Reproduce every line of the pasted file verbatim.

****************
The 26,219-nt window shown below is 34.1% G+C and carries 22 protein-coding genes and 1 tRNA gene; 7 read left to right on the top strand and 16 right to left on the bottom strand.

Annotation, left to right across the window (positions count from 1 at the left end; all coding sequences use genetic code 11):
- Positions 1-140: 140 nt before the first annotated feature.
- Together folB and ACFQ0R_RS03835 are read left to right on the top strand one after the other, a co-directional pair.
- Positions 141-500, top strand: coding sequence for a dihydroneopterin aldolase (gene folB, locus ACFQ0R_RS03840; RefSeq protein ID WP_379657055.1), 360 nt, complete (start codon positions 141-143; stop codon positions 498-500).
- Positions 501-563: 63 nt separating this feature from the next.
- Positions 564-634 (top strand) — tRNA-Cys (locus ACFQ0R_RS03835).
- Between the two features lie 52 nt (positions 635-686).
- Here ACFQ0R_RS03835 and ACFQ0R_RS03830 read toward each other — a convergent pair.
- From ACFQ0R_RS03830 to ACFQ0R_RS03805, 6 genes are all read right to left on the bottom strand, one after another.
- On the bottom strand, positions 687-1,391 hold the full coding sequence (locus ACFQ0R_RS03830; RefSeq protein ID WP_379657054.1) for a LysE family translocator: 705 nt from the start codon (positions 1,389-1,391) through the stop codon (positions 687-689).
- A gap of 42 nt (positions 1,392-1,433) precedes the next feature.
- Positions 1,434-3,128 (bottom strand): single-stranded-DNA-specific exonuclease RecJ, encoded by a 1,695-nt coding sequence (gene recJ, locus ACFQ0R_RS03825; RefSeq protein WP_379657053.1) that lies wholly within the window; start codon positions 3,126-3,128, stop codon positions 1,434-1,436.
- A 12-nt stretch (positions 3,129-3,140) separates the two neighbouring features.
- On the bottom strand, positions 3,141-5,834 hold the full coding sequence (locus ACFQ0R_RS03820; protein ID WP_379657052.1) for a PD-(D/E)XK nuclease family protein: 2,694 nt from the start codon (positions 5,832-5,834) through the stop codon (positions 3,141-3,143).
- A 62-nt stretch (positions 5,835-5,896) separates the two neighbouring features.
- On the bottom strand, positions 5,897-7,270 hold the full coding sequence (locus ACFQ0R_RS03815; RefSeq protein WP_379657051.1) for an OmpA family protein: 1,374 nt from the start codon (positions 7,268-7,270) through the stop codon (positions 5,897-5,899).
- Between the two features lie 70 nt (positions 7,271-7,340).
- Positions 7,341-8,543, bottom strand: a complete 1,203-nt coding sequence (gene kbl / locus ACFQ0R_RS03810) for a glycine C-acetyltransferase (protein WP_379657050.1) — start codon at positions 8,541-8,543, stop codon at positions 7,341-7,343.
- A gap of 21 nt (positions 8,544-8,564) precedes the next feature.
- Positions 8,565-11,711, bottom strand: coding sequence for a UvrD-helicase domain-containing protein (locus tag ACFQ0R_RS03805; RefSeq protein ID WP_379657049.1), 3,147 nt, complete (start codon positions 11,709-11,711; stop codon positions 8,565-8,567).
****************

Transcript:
The 26,219-nt window shown below is 34.1% G+C and carries 22 protein-coding genes and 1 tRNA gene; 7 read left to right on the top strand and 16 right to left on the bottom strand.

Annotation, left to right across the window (positions count from 1 at the left end; all coding sequences use genetic code 11):
- Positions 1-140: 140 nt before the first annotated feature.
- Together folB and ACFQ0R_RS03835 are read left to right on the top strand one after the other, a co-directional pair.
- Positions 141-500, top strand: coding sequence for a dihydroneopterin aldolase (gene folB, locus ACFQ0R_RS03840; RefSeq protein ID WP_379657055.1), 360 nt, complete (start codon positions 141-143; stop codon positions 498-500).
- Positions 501-563: 63 nt separating this feature from the next.
- Positions 564-634 (top strand) — tRNA-Cys (locus ACFQ0R_RS03835).
- Between the two features lie 52 nt (positions 635-686).
- Here ACFQ0R_RS03835 and ACFQ0R_RS03830 read toward each other — a convergent pair.
- From ACFQ0R_RS03830 to ACFQ0R_RS03805, 6 genes are all read right to left on the bottom strand, one after another.
- On the bottom strand, positions 687-1,391 hold the full coding sequence (locus ACFQ0R_RS03830; RefSeq protein ID WP_379657054.1) for a LysE family translocator: 705 nt from the start codon (positions 1,389-1,391) through the stop codon (positions 687-689).
- A gap of 42 nt (positions 1,392-1,433) precedes the next feature.
- Positions 1,434-3,128 (bottom strand): single-stranded-DNA-specific exonuclease RecJ, encoded by a 1,695-nt coding sequence (gene recJ, locus ACFQ0R_RS03825; RefSeq protein WP_379657053.1) that lies wholly within the window; start codon positions 3,126-3,128, stop codon positions 1,434-1,436.
- A 12-nt stretch (positions 3,129-3,140) separates the two neighbouring features.
- On the bottom strand, positions 3,141-5,834 hold the full coding sequence (locus ACFQ0R_RS03820; protein ID WP_379657052.1) for a PD-(D/E)XK nuclease family protein: 2,694 nt from the start codon (positions 5,832-5,834) through the stop codon (positions 3,141-3,143).
- A 62-nt stretch (positions 5,835-5,896) separates the two neighbouring features.
- On the bottom strand, positions 5,897-7,270 hold the full coding sequence (locus ACFQ0R_RS03815; RefSeq protein WP_379657051.1) for an OmpA family protein: 1,374 nt from the start codon (positions 7,268-7,270) through the stop codon (positions 5,897-5,899).
- Between the two features lie 70 nt (positions 7,271-7,340).
- Positions 7,341-8,543, bottom strand: a complete 1,203-nt coding sequence (gene kbl / locus ACFQ0R_RS03810) for a glycine C-acetyltransferase (protein WP_379657050.1) — start codon at positions 8,541-8,543, stop codon at positions 7,341-7,343.
- A gap of 21 nt (positions 8,544-8,564) precedes the next feature.
- Positions 8,565-11,711, bottom strand: coding sequence for a UvrD-helicase domain-containing protein (locus tag ACFQ0R_RS03805; RefSeq protein ID WP_379657049.1), 3,147 nt, complete (start codon positions 11,709-11,711; stop codon positions 8,565-8,567).